1
vote
1answer
48 views

Showing a set is a subset of another set

I need to show that $(A \cup B) \subseteq (A \cup B \cup C)$ My Work So Far: What I really need to show is that $x \in (A \cup B)$ implies $x \in (A \cup B \cup C)$ So I translated my sets into ...
1
vote
1answer
49 views

Conditional proof/contradiction, long example problem

Here are the premises/conclusion, and where I've gotten so far. $1.$ $(W\wedge E)\rightarrow (P\vee L)$ (PR) $2.$ $(W\wedge \neg E)\wedge R))\rightarrow (P\vee D)$ (PR) $3.$ $((W\wedge \neg ...
0
votes
2answers
56 views

How to prove the following expression

Prove that if it takes you 5 minutes to solve any Sudoku puzzle and 14 minutes to solve a word search, you can completely occupy yourself on any flight of 52 minutes or longer provided that you have a ...
1
vote
1answer
26 views

For integer $n$ prove that if there is no integer $m\le \sqrt{n}$ such that $ m | n$, then $n$ is prime.

At first I thought that the best way to prove this statement is to take the direct approach and show the subset {1, 2, 3,...sqrt(n)} and the subset {sqrt(n),... n/3, ..., n/2,...,n} and show that ...
6
votes
4answers
1k views

There exist no integers for which $x^2-4y=2$

I am working on a new exercise in my textbook: $$\text{Prove that: (P): }\;\nexists \;x,y \in \mathbb{Z}, x^2-4\cdot y = 2 $$ I am stuck and I would really like to see a correct proof so I can move ...
0
votes
2answers
54 views

Natural deduction: given premises, conclude $M \lor E$. [closed]

I need to prove that the following argument is valid using Natural Deduction: 1.  $[\lnot (B \lor \lnot I) \rightarrow (\lnot L \land J)]$ 2.  $[\lnot L \rightarrow (M \land B)]$ 3.  $\lnot (B ...
1
vote
2answers
59 views

How to prove that we can switch two $\forall$?

This is true? See a simple proof (High-school level) Thanks e.g: $$\forall x, \forall y\;P\;\text{is true}. \iff \forall y,\forall x\;\text{P is true}$$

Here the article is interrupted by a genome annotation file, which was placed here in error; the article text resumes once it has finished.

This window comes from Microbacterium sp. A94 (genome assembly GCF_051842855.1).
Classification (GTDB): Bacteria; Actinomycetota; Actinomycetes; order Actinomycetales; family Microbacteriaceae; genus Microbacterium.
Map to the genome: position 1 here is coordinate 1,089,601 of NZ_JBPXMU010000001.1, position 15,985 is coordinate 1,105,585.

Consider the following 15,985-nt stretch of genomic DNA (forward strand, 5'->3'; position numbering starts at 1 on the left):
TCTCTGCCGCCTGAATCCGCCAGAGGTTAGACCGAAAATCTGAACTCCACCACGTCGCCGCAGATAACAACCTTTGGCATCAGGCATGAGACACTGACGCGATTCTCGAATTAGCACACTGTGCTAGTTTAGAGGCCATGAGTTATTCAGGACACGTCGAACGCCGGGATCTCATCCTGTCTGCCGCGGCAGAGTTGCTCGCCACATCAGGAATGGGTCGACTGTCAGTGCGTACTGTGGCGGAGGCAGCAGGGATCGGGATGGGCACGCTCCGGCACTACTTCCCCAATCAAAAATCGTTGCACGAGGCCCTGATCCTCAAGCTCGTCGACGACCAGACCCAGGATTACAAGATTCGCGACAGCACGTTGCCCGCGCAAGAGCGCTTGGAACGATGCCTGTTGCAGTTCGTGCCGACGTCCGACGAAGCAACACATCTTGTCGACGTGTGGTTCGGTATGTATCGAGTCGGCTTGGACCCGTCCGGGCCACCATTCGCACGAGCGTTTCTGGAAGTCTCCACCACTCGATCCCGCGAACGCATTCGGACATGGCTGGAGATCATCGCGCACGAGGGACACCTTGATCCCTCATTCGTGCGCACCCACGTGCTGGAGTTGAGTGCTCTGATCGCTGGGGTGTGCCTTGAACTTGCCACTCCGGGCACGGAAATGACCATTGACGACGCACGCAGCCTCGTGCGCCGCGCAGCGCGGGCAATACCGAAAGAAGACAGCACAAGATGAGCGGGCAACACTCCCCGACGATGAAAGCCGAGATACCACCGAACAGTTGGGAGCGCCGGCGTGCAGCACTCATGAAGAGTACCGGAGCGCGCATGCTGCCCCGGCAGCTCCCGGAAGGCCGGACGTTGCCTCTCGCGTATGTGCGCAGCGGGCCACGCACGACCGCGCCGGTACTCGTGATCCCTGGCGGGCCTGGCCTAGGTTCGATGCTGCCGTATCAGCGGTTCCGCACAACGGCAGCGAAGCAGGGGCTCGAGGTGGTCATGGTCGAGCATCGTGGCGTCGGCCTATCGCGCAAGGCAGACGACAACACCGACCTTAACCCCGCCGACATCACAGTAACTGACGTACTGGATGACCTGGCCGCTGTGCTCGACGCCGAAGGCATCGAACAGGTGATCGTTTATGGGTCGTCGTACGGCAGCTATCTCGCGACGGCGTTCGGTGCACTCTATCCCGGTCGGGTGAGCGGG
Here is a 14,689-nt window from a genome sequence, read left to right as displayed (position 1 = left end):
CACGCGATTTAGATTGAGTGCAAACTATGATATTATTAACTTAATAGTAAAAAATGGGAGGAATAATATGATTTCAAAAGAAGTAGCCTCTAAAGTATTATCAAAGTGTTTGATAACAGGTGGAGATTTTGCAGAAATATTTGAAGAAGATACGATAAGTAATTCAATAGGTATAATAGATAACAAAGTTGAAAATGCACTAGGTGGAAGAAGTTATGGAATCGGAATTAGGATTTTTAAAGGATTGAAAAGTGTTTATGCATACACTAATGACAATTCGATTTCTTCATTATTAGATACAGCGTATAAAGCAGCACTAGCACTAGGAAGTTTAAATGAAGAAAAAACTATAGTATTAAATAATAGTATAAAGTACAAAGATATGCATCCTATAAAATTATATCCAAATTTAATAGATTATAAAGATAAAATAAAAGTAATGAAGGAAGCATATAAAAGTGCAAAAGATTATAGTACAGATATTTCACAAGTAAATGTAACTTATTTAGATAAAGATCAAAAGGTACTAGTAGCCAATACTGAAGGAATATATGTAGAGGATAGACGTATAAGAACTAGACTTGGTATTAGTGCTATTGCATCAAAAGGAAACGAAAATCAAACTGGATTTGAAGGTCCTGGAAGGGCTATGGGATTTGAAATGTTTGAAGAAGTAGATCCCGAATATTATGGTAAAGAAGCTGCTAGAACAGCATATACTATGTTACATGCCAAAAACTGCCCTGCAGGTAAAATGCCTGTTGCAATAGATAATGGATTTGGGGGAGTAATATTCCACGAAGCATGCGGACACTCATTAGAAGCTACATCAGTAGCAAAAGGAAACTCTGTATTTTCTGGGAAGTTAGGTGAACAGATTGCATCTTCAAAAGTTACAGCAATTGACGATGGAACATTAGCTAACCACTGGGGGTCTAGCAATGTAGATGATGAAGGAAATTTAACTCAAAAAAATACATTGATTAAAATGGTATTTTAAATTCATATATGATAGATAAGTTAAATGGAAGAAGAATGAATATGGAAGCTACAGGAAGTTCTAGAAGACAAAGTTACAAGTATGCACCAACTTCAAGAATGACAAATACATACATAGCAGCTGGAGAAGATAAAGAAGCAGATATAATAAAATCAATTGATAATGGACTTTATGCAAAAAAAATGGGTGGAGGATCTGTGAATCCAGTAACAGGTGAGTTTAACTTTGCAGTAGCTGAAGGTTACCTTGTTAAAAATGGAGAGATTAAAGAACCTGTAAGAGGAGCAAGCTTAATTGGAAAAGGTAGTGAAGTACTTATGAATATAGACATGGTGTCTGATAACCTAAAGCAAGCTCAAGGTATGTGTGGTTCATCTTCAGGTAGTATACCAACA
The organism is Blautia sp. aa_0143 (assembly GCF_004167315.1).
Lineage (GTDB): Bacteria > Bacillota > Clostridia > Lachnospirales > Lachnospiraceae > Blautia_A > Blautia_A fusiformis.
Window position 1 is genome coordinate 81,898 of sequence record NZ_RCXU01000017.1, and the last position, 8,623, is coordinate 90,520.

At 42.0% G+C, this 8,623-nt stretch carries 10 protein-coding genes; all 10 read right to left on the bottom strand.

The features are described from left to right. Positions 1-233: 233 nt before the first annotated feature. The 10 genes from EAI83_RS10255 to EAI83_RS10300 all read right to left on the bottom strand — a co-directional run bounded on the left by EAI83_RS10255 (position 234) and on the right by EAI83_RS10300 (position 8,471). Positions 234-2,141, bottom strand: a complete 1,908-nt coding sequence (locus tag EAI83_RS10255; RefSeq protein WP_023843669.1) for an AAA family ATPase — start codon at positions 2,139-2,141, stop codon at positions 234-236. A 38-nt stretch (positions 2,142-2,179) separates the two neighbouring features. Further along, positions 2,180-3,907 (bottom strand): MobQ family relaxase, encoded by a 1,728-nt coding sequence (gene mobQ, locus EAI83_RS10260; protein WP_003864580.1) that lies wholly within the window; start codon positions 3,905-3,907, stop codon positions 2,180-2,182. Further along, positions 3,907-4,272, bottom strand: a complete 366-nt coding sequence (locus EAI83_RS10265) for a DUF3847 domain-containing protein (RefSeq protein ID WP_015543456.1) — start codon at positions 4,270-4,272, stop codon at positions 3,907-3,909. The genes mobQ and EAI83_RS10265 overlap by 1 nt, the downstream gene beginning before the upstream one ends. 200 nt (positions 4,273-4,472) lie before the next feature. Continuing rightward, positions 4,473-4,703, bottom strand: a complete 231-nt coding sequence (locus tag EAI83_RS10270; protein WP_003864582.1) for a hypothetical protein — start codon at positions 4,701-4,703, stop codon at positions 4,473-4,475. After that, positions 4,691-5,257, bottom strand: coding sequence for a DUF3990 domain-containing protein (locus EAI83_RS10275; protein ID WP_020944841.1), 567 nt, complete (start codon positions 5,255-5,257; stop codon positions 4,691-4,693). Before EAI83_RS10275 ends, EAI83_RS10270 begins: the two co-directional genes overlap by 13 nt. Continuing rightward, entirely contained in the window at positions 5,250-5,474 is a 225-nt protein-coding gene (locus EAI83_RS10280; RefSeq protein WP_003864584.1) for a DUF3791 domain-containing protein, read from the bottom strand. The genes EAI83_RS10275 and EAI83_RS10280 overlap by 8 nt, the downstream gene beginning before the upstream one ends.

0
votes
1answer
49 views

Need help finding a proof strategy for a propositional logic theorem

Textbook is Ben-Ari's Mathematical Logic for Computer Science. This question is taken directly from the homework that my professor assigned, not from the textbook. Definitions of interpretations and ...
0
votes
1answer
44 views

Show that | and $\downarrow$ are the only binary connectives \$ such that {$} is functionally complete.

I've been reading and coping with van Dalen's Logic and Structure for a a few days. However, I've getting problems to solve his Exercise 6 from Ch 1 Sec 1.3 (p.28). In this exercise, van Daken asks ...
2
votes
4answers
80 views

How to prove $C$ from $A \leftrightarrow (B \leftrightarrow C)$ and $A \leftrightarrow B$?

How does one prove $C$ from the premises: $A \leftrightarrow (B \leftrightarrow C)$ and $A \leftrightarrow B$ ? I've tried to prove $C$ by contradiction, using a sub-proof which presumes $\neg ...
2
votes
1answer
31 views

Formal proof structure for $\forall n \in \mathbb{N}, P(n) \rightarrow \forall n \in \mathbb{N}, Q(n)$

I'm used to proving universal quantification claims (i.e. $\forall n \in \mathbb{N}, [P(n) \rightarrow Q(n)]$) by: Assuming an arbitrary number in the naturals, assuming the antecdent $P(n)$, doing ...
1
vote
1answer
46 views

Determining if two statements are equivalent, logical sense.

I am confused, I am working with proofs and I have the following statement to work with $\forall n\in\mathbb{N},P(n) \implies P(n+1)$ I have a second statement $\forall n\in\mathbb{N}, ...
15
votes
10answers
2k views

Having hard time understanding proofs by contradiction.

I am reading an introductory book on mathematical proofs and I don't seem to understand the mechanics of proof by contradiction. Consider the following example. $\textbf{Theorem:}$ If $P \rightarrow ...
2
votes
2answers
84 views

Exercise about truth functions in J.R.Shoenfield's “mathematical logic”

The first exercise in Joseph R. Shoenfield's "mathematical logic" is: An n-ary truth function $H$ is definable in terms of the truth functions $H_1,\dots,H_k$ if $H$ has a definition ...
1
vote
2answers
54 views

Proving that $\sqrt{pq} \ne (p + q)/2$ implies $p \ne q$ using the contrapositive

Prove by the contrapositive method, that if $p$ and $q$ are positive real numbers with the property that $\sqrt{pq}$ is not equal to $(p+q)/2$, then $p$ is not equal to $q$. The proof is easy enough ...
32
votes
5answers
2k views

Examples of “Non-Logical Theorems” Proven by Logic

I am still an undergraduate student, and so perhaps I just haven't seen enough of the mathematical world. Question: What are some examples of mathematical logic solving open problem outside of ...
2
votes
0answers
63 views

Can we always give a direct proof? [duplicate]